Although our quantitative metrics are impressive, we put an emphasis on qualitative metrics because it really demonstrates impact more than any quantitative measure, since we know we know that financial trauma has the biggest influence on a person's wealth building capability.
Impact and success are based on Chloe B. McKenzie's research and wealth justice framework. The framework discusses four pillars to demonstrate that the commitment to wealth justice is being achieved and communities are healing from financial trauma:
Material safety is is an understanding - an inner knowing - that you are assured protection from financial trauma, abuse, shaming, and economic insecurity. (McKenzie et. al, 2021). It is measured qualitatively and quantitatively. Major points of evidence we look for are through our community circles (they look like focus groups) and metrics like increased use of resources offered or applied for.
Access to fee-free assets are crucial to generating wealth. As such, every participant receives access to fee-free bank accounts and brokerage accounts. Through our Bank on Us and Activist Investors initiatives, we are able to fund these accounts and generate wealth for our partner communities. Some key metrics are the number of assets generated and how much material wealth is generated.
Healed financial trauma is measured qualitatively and quantitatively. However, it reveals the most about the impact made because it demonstrates how much the community members' wealth-building capabilities have changed. We apply Chloe McKenzie's financial trauma measurement tool that has been leveraged by a number of state-based and higher education institutions like Georgetown University and Temple University. Wealth-building capability is a person's or community's ability to accumulate and sustain (material) wealth, which is often influenced by a person's unique struggles against multiple forms of oppression (McKenzie et al, 2021).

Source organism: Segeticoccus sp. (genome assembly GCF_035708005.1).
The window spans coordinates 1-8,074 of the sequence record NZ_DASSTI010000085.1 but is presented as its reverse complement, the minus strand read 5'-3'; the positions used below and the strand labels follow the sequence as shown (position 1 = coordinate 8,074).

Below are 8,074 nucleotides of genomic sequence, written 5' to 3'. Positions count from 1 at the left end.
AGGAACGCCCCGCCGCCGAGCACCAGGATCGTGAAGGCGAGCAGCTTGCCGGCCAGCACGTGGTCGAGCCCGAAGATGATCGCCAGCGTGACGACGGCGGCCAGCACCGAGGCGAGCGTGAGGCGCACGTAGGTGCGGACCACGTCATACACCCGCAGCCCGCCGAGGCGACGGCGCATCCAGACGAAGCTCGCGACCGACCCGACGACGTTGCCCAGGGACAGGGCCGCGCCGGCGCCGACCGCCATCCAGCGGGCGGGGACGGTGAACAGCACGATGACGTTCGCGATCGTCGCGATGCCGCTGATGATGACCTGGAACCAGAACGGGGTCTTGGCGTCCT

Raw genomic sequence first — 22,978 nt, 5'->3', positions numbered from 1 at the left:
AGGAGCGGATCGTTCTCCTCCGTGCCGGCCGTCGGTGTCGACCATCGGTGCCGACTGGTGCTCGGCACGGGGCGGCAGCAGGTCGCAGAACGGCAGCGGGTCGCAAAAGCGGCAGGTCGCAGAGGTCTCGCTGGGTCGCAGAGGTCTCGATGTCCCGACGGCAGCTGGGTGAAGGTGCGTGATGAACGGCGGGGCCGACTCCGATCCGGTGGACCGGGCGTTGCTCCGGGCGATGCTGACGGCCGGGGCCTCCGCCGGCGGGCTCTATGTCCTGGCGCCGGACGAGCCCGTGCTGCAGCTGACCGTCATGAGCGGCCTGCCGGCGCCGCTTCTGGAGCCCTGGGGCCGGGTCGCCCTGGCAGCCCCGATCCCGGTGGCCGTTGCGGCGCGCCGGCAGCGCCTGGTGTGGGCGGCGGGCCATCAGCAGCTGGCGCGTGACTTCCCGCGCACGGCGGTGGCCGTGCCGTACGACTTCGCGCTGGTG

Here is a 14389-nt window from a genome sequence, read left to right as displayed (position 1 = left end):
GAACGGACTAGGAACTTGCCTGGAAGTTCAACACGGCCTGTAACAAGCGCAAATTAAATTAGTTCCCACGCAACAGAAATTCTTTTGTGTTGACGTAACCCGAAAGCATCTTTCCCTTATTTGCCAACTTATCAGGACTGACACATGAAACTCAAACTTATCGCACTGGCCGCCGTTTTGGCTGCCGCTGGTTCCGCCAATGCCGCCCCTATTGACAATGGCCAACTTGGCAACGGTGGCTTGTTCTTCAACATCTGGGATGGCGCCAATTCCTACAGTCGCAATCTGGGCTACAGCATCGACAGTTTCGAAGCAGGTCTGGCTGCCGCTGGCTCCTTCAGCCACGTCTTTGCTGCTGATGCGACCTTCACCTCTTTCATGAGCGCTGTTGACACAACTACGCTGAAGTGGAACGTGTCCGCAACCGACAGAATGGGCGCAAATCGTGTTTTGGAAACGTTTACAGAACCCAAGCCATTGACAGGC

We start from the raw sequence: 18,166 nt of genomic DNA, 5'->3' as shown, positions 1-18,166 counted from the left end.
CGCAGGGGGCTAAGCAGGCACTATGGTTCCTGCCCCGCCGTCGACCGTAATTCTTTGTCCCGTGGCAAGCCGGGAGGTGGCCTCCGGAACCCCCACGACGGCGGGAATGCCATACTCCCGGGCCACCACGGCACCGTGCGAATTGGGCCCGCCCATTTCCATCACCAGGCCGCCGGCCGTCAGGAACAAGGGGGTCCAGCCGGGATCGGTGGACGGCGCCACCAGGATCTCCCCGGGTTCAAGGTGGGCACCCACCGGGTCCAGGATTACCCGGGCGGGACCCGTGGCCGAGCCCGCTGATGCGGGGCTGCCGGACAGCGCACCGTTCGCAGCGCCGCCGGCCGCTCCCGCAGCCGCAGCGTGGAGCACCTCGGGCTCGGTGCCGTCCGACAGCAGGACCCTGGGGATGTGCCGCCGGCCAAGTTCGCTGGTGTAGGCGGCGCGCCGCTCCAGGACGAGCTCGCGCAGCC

When we transform the major transmission centers of wealth-building capability, we advance wealth justice and increase the wealth-building capabilities of community members. This impact measure has both qualitative and quantitative metrics. Some key metrics include: number of policymakers trained; number of policies changed or influenced (influences include citation of our research). We also apply our healed financial trauma measurement tool for institutions to demonstrate whether they are transmitting or perpetrating financial trauma at the same rate or magnitude.